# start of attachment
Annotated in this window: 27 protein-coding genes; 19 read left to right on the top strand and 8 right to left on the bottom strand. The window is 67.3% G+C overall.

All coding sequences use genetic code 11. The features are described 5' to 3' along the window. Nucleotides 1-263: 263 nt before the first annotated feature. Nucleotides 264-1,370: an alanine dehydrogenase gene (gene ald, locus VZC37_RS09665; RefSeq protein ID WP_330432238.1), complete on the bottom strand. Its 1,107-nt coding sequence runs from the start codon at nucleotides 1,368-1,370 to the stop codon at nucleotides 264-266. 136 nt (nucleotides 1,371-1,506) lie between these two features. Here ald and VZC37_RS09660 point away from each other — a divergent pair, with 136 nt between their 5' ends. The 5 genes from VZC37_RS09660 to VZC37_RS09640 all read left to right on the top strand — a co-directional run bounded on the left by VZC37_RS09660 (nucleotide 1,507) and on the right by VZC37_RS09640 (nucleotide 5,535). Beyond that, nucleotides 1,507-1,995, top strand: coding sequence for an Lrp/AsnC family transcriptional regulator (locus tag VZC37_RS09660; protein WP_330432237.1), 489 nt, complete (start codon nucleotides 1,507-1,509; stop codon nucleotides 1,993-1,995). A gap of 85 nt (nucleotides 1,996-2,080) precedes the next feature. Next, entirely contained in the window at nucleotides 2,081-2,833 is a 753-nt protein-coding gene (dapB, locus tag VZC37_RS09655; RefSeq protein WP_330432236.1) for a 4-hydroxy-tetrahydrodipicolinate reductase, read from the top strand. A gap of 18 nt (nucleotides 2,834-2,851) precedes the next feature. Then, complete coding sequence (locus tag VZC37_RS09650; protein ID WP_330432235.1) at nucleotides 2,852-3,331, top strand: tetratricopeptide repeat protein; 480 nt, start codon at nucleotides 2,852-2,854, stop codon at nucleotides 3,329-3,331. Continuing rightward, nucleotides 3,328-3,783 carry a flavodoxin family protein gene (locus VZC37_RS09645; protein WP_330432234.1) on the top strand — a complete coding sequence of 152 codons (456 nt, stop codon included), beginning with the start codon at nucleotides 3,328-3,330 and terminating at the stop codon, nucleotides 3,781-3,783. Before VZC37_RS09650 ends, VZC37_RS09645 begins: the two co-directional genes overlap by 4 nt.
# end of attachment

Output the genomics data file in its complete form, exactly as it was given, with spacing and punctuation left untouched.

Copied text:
Annotated in this window: 27 protein-coding genes; 19 read left to right on the top strand and 8 right to left on the bottom strand. The window is 67.3% G+C overall.

All coding sequences use genetic code 11. The features are described 5' to 3' along the window. Nucleotides 1-263: 263 nt before the first annotated feature. Nucleotides 264-1,370: an alanine dehydrogenase gene (gene ald, locus VZC37_RS09665; RefSeq protein ID WP_330432238.1), complete on the bottom strand. Its 1,107-nt coding sequence runs from the start codon at nucleotides 1,368-1,370 to the stop codon at nucleotides 264-266. 136 nt (nucleotides 1,371-1,506) lie between these two features. Here ald and VZC37_RS09660 point away from each other — a divergent pair, with 136 nt between their 5' ends. The 5 genes from VZC37_RS09660 to VZC37_RS09640 all read left to right on the top strand — a co-directional run bounded on the left by VZC37_RS09660 (nucleotide 1,507) and on the right by VZC37_RS09640 (nucleotide 5,535). Beyond that, nucleotides 1,507-1,995, top strand: coding sequence for an Lrp/AsnC family transcriptional regulator (locus tag VZC37_RS09660; protein WP_330432237.1), 489 nt, complete (start codon nucleotides 1,507-1,509; stop codon nucleotides 1,993-1,995). A gap of 85 nt (nucleotides 1,996-2,080) precedes the next feature. Next, entirely contained in the window at nucleotides 2,081-2,833 is a 753-nt protein-coding gene (dapB, locus tag VZC37_RS09655; RefSeq protein WP_330432236.1) for a 4-hydroxy-tetrahydrodipicolinate reductase, read from the top strand. A gap of 18 nt (nucleotides 2,834-2,851) precedes the next feature. Then, complete coding sequence (locus tag VZC37_RS09650; protein ID WP_330432235.1) at nucleotides 2,852-3,331, top strand: tetratricopeptide repeat protein; 480 nt, start codon at nucleotides 2,852-2,854, stop codon at nucleotides 3,329-3,331. Continuing rightward, nucleotides 3,328-3,783 carry a flavodoxin family protein gene (locus VZC37_RS09645; protein WP_330432234.1) on the top strand — a complete coding sequence of 152 codons (456 nt, stop codon included), beginning with the start codon at nucleotides 3,328-3,330 and terminating at the stop codon, nucleotides 3,781-3,783. Before VZC37_RS09650 ends, VZC37_RS09645 begins: the two co-directional genes overlap by 4 nt.